We lived in this house on Abel-Smith Parade for quite a while. My baby brother, Tommy, was born in this house. Side note: if you’re a foetus and your mum has dengue fever, you are going to come out very early, and very sickly, and weirdly wrinkly…
…but with a bit of care, and a couple of weeks sleeping in a washing basket because cots are too big, you’ll soon puff right out and use up all your skin.
I have two distinct story-memory-things from Abel-Smith Parade, and I couldn’t decide which one to tell. So I am going to tell them both. One is whimsical; the other is…less so.
The first story will help explain why, to this day, I hate sad movies. I don’t find overt dramas cathartic, I find them distressing. And it all started living in this house, and it’s all Barbra Streisand’s fault.
So, it was 1991. The two lanes of Abel Smith Parade ran either side of a long, deep stormwater trench, which ran dry for the ten months of the year when there weren’t any storms (or rain at all, for that matter, what with Mount Isa being in the middle of a desert). The two lanes of road, the stormwater trench and the two chain link fences that traced the length of the trench acted as a border between the houses on my side of the street, and the giant discount supermarket complex on the other side, called Jack the Slasher (no, seriously), which also housed a few little shops, including a video store.
Apart from the broken gumball machine at the entrance to Jack the Slasher (no, seriously) which spat out mini-chewing gum pieces whether you put a 20 cent piece in the slot or not, the video store was my favourite part of that entire block. Every week, usually on a Saturday afternoon, I was allowed to go and hire videos. Sometimes I was given instructions for something mum wanted, but the “kid” selection was entire up to me.
During this regular routine, I think I rented every single Looney Tunes video they had at least once, and a few of them I got several times over. But on one particular Saturday afternoon, I was gunning to get one film in particular: Who Framed Roger Rabbit?
I had been obsessing over it all day. Of course, because it had been on my mind, Saturday took FOREVER to pass. The long Saturday morning crept into a long Saturday afternoon at a glacial pace. But finally, the time came. The house had been cleaned, the yard had been tidied, the dog had been played with—I was finally able to go to the video store.
And so began my journey across Abel Smith Parade. I loved the way it was set up; it was like my own private obstacle course paid for by the Mount Isa City Council. Check for traffic, cross the road. Climb the fence. Slide down one side of the trench, scramble up the other. Climb the second fence. Check for traffic, cross the road. Then? Bypass Jack the Slasher (no, seriously), GO STRAIGHT TO THE VIDEO STORE AND RENT WHO FRAMED ROGER RABBIT? AND THEN COME HOME AND WATCH THE SHIT OUT OF IT.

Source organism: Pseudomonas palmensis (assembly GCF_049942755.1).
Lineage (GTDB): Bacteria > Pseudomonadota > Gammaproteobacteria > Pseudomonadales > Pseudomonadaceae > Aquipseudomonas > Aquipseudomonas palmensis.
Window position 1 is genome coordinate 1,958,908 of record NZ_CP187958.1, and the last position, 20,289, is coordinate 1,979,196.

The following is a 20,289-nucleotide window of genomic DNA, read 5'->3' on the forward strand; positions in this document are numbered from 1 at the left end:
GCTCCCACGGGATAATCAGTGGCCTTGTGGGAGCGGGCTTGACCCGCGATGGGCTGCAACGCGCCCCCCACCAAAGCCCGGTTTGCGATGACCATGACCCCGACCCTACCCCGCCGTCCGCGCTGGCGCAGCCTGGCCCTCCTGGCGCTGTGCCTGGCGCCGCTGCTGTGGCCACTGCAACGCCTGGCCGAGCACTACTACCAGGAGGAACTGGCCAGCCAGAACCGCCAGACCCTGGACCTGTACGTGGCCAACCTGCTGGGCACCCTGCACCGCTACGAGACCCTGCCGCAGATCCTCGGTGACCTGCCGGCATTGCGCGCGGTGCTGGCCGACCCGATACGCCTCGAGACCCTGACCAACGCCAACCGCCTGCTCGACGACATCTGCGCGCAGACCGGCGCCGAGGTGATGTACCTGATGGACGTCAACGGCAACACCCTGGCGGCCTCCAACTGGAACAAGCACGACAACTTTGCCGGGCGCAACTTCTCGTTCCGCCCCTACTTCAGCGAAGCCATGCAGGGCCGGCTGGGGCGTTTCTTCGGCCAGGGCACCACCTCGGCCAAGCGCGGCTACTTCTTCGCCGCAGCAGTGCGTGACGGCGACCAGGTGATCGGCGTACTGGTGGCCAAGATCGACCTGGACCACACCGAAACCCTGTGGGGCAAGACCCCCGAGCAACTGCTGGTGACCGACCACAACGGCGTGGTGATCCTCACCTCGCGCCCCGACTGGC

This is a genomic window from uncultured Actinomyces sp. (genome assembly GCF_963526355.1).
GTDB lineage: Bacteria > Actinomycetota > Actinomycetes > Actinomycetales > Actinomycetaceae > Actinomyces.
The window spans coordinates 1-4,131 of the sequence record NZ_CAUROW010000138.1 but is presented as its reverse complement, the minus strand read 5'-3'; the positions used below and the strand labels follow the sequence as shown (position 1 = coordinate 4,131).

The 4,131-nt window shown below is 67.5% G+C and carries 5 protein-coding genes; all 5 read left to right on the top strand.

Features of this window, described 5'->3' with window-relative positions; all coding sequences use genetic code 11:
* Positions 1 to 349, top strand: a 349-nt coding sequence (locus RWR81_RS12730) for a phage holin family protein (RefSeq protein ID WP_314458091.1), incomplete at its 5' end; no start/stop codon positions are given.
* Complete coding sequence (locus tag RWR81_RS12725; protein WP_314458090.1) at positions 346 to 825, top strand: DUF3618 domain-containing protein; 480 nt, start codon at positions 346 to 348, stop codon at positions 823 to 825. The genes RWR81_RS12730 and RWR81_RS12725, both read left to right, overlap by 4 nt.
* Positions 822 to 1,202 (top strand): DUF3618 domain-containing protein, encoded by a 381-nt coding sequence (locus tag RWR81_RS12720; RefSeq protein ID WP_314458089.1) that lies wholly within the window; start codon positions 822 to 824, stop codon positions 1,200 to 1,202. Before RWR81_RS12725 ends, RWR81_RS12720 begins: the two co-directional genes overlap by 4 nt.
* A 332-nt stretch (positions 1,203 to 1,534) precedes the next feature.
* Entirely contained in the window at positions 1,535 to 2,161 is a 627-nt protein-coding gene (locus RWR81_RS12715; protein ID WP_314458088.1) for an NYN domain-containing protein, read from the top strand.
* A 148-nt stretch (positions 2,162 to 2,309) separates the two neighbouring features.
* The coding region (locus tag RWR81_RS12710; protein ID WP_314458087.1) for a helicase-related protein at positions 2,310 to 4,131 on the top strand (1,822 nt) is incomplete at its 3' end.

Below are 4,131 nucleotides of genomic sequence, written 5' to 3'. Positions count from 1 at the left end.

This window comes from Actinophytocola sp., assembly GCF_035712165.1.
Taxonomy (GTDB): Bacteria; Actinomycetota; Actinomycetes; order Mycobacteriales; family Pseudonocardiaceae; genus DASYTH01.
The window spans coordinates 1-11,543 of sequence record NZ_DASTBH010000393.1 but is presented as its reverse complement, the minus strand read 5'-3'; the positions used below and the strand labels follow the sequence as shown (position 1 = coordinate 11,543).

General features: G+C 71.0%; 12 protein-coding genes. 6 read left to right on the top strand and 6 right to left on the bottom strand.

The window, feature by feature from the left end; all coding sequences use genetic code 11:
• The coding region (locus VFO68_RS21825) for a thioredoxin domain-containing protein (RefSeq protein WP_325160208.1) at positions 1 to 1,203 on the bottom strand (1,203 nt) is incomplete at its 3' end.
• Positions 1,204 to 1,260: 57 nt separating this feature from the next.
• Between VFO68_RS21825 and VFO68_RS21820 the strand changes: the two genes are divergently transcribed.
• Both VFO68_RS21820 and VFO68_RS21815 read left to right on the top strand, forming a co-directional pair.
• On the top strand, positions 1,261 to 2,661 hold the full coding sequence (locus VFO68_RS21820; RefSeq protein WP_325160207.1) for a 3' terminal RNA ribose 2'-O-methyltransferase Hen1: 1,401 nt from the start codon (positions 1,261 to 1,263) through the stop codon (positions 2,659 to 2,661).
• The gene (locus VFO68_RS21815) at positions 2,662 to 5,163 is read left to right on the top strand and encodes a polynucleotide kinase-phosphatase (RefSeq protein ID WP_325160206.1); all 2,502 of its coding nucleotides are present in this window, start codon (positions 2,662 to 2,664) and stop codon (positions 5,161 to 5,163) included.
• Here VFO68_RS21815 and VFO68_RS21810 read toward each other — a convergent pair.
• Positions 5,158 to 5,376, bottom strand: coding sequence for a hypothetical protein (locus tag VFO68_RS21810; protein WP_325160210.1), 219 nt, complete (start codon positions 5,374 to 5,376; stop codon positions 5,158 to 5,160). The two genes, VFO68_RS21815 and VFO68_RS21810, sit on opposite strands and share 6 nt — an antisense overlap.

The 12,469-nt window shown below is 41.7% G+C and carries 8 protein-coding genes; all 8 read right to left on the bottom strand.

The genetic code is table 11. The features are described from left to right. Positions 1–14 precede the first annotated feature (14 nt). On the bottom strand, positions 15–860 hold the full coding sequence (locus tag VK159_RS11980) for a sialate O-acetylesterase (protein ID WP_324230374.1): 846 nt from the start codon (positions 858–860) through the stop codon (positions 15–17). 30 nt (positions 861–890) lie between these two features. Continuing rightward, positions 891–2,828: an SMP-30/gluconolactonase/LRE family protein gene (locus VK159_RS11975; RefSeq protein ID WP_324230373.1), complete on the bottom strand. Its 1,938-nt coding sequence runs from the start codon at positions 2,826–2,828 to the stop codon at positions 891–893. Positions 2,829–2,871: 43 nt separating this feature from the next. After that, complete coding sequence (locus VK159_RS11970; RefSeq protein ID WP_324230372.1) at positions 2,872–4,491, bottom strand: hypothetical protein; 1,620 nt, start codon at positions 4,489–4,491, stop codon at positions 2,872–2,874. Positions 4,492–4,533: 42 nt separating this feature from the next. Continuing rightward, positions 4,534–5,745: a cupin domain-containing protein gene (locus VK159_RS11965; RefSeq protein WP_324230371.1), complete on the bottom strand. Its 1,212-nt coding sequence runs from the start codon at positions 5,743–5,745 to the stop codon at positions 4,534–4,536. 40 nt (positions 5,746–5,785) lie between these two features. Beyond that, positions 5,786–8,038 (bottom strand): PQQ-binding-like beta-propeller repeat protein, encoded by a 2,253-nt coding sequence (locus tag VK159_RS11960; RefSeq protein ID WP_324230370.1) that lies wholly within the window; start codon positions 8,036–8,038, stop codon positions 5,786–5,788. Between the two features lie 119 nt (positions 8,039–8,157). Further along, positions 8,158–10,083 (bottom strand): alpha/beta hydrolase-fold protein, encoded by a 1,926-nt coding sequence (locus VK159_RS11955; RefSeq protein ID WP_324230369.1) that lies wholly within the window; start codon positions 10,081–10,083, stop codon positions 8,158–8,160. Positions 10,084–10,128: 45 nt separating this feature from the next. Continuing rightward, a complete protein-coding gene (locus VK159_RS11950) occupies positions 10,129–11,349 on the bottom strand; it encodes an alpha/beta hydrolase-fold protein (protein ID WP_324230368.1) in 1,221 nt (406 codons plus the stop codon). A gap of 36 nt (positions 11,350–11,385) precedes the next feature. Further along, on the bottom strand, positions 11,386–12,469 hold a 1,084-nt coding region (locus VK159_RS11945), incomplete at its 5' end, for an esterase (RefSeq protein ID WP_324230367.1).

Because I was ten years old and had no perspective, as soon as I had grabbed the video case, given it to the teenager behind the counter so he could put the tape in, paid the two dollars for a seven day hire (two dollars! Back in my day…) and held the treasured case in my little hand, I wanted to watch it IMMEDIATELY.
Unfortunately, I still had to walk home. And within an instant the fun Mount Isa City Council sanctioned obstacle course became a NEVER-ENDING ARDUOUS JOURNEY OF TORTURE. I had to go all the way across the road, all the way over the fence, all the way down the stormwater drain, all the way up the other side, all the way over the second fence, and all the way across the second lane of the road, and even I’d still only be on the FOOTPATH. I’d still have to walk all the way up to my yard, open the gate, walk up to the front door and walk inside.
And even THEN I still wouldn’t be finished. I’d have to walk across the lounge room to the VCR, take out whatever videotape was currently in it, put Who Framed Roger Rabbit? in, then fast forward through the previews just to get to the delicious film itself.
It was going to take forever.
Seven months later (or possibly just four minutes), I was finally in front of the television, ready to watch the movie I’d been obsessing over for about twelve hours. The credits rolled…
…and it was completely unfamiliar. I couldn’t see Bob Hoskins (whom I was convinced at the time was just Phil Collins acting under a pseudonym) anywhere. And I don’t remember my beloved mad-cap cartoon caper having Barbra Streisand in it? Or Richard Dreyfuss? Why were their names coming up on the screen?
Because I had been given the wrong tape, and was actually watching the opening credits for the 1987 movie Nuts.
I was devastated. Appalled. I had waited all day for Who Framed Roger Rabbit?. I didn’t want to see Barbra Streisand “acting”. And by now it was past 4pm, and the video store had closed.
The entire weekend was ruined, and it was all Barbra Streisand’s fault. Her and the sad movie she was in. I’ve been against sad movies ever since. Because they ruin things.
Also—and please hold on for this magnificent segue—I had enough actual drama going on in my life to not need any fictionalised drama performed by one of the world’s most celebrated singers.
Because we still lived with Dale. The second story, the darker story, features him. Surprise.